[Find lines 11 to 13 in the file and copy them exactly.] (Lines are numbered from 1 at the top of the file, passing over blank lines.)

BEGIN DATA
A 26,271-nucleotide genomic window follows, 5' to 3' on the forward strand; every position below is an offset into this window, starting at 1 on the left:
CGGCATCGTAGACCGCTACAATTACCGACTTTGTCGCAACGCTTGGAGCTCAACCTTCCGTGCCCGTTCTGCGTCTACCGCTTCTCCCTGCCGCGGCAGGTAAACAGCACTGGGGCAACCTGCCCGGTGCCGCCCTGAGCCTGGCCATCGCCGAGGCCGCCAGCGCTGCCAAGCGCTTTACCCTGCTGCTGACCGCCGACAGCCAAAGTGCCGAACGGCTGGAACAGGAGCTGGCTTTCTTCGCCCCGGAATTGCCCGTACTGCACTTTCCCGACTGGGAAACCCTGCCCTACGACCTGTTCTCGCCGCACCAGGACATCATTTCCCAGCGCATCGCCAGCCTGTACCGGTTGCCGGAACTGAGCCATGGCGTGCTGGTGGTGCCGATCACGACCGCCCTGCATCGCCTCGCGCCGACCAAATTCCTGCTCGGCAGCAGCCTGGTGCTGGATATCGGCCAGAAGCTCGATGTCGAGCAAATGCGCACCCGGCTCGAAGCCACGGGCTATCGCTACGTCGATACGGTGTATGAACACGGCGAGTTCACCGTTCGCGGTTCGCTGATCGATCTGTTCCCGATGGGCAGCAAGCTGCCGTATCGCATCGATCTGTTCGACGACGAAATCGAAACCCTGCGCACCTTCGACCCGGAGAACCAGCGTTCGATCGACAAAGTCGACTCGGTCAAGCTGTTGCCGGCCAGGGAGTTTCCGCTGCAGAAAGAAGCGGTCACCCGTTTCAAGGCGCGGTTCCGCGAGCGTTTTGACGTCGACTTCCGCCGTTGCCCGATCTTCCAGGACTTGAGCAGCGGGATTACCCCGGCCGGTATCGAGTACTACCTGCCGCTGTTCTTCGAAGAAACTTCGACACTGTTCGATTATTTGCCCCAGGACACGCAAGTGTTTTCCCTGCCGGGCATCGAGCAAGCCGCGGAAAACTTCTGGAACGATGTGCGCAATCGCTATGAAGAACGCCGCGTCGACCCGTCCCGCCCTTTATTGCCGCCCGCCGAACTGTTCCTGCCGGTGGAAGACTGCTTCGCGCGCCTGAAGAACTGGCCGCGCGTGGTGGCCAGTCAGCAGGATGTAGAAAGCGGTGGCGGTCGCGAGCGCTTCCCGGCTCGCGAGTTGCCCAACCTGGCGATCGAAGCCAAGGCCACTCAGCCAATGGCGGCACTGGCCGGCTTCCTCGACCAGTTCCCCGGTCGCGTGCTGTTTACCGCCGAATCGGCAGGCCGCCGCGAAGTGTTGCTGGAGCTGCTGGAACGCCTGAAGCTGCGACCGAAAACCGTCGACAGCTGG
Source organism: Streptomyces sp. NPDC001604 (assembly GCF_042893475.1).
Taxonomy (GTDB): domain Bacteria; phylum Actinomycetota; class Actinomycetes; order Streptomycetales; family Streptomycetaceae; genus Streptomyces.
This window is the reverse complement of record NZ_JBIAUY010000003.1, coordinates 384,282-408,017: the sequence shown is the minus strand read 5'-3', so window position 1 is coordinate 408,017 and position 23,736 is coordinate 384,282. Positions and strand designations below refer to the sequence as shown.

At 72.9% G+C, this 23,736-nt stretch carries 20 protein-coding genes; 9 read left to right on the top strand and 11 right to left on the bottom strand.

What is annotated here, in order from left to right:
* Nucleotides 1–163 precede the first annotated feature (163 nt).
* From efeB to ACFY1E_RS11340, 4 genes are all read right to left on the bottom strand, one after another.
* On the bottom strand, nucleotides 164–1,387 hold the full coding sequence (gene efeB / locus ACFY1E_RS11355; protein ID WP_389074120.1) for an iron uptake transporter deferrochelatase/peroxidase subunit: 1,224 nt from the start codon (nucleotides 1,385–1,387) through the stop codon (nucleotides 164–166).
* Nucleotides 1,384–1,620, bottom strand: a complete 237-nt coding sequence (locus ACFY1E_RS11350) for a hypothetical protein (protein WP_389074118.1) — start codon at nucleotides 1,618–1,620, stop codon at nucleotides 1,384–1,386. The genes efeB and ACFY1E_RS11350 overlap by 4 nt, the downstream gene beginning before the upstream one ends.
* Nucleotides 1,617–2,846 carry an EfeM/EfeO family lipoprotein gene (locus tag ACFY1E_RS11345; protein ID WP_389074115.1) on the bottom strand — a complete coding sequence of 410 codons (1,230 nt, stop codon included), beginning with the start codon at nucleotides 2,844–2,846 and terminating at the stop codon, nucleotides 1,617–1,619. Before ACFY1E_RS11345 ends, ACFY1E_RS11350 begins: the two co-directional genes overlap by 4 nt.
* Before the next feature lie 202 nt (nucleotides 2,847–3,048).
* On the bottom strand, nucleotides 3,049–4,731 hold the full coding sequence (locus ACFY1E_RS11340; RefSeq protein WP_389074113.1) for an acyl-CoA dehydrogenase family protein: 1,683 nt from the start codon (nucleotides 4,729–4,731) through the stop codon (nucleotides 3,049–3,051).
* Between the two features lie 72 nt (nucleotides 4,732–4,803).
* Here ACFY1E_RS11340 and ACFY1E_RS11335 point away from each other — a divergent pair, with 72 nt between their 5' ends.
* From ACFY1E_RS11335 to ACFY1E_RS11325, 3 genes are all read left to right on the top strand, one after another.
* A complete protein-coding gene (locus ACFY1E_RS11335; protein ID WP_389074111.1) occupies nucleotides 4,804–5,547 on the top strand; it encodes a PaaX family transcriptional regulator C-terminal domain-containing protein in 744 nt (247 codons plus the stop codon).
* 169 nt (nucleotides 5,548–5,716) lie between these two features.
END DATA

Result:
* Nucleotides 1,384–1,620, bottom strand: a complete 237-nt coding sequence (locus ACFY1E_RS11350) for a hypothetical protein (protein WP_389074118.1) — start codon at nucleotides 1,618–1,620, stop codon at nucleotides 1,384–1,386. The genes efeB and ACFY1E_RS11350 overlap by 4 nt, the downstream gene beginning before the upstream one ends.
* Nucleotides 1,617–2,846 carry an EfeM/EfeO family lipoprotein gene (locus tag ACFY1E_RS11345; protein ID WP_389074115.1) on the bottom strand — a complete coding sequence of 410 codons (1,230 nt, stop codon included), beginning with the start codon at nucleotides 2,844–2,846 and terminating at the stop codon, nucleotides 1,617–1,619. Before ACFY1E_RS11345 ends, ACFY1E_RS11350 begins: the two co-directional genes overlap by 4 nt.
* Before the next feature lie 202 nt (nucleotides 2,847–3,048).